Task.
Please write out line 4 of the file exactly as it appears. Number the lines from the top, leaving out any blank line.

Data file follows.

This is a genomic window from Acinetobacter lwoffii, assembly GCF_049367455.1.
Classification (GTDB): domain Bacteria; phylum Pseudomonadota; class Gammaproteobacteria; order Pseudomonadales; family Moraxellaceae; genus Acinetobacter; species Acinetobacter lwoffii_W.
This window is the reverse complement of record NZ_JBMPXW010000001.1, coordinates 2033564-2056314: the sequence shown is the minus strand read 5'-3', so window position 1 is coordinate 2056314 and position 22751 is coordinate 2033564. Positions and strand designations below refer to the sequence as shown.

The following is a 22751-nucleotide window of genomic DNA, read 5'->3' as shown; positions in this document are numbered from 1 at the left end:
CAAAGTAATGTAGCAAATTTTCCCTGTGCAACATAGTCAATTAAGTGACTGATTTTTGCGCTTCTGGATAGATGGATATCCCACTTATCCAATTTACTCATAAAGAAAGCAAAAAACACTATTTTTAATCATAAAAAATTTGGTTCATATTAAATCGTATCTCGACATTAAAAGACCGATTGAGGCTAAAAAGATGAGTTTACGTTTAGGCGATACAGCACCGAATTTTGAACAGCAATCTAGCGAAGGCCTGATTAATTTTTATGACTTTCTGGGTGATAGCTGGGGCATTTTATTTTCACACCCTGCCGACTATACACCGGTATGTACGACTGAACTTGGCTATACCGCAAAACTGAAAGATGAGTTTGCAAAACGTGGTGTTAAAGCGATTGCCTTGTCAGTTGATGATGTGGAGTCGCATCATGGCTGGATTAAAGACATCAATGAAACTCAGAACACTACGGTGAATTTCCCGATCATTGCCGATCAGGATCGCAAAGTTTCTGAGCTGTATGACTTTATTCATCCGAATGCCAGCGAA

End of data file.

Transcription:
The following is a 22751-nucleotide window of genomic DNA, read 5'->3' as shown; positions in this document are numbered from 1 at the left end: